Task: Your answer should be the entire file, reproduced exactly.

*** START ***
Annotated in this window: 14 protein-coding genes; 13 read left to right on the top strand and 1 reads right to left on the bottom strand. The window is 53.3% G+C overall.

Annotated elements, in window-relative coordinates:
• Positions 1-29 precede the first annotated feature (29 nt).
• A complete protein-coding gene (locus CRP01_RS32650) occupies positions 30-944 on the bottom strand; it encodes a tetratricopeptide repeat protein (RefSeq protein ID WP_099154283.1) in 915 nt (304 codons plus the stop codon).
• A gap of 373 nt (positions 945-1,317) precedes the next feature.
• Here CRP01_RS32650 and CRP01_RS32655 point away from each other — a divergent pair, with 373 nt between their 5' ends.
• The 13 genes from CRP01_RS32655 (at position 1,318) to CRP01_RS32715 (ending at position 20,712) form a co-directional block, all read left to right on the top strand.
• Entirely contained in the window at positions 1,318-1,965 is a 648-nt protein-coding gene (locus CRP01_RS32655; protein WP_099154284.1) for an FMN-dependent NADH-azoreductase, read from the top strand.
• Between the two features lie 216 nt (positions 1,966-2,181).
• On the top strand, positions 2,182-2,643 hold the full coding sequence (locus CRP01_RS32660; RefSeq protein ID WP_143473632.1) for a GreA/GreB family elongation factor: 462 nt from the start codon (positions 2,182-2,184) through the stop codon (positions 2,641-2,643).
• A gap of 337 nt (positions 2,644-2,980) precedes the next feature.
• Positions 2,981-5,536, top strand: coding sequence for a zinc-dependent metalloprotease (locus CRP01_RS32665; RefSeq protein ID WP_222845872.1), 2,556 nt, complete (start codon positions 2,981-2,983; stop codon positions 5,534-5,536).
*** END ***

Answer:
Annotated in this window: 14 protein-coding genes; 13 read left to right on the top strand and 1 reads right to left on the bottom strand. The window is 53.3% G+C overall.

Annotated elements, in window-relative coordinates:
• Positions 1-29 precede the first annotated feature (29 nt).
• A complete protein-coding gene (locus CRP01_RS32650) occupies positions 30-944 on the bottom strand; it encodes a tetratricopeptide repeat protein (RefSeq protein ID WP_099154283.1) in 915 nt (304 codons plus the stop codon).
• A gap of 373 nt (positions 945-1,317) precedes the next feature.
• Here CRP01_RS32650 and CRP01_RS32655 point away from each other — a divergent pair, with 373 nt between their 5' ends.
• The 13 genes from CRP01_RS32655 (at position 1,318) to CRP01_RS32715 (ending at position 20,712) form a co-directional block, all read left to right on the top strand.
• Entirely contained in the window at positions 1,318-1,965 is a 648-nt protein-coding gene (locus CRP01_RS32655; protein WP_099154284.1) for an FMN-dependent NADH-azoreductase, read from the top strand.
• Between the two features lie 216 nt (positions 1,966-2,181).
• On the top strand, positions 2,182-2,643 hold the full coding sequence (locus CRP01_RS32660; RefSeq protein ID WP_143473632.1) for a GreA/GreB family elongation factor: 462 nt from the start codon (positions 2,182-2,184) through the stop codon (positions 2,641-2,643).
• A gap of 337 nt (positions 2,644-2,980) precedes the next feature.
• Positions 2,981-5,536, top strand: coding sequence for a zinc-dependent metalloprotease (locus CRP01_RS32665; RefSeq protein ID WP_222845872.1), 2,556 nt, complete (start codon positions 2,981-2,983; stop codon positions 5,534-5,536).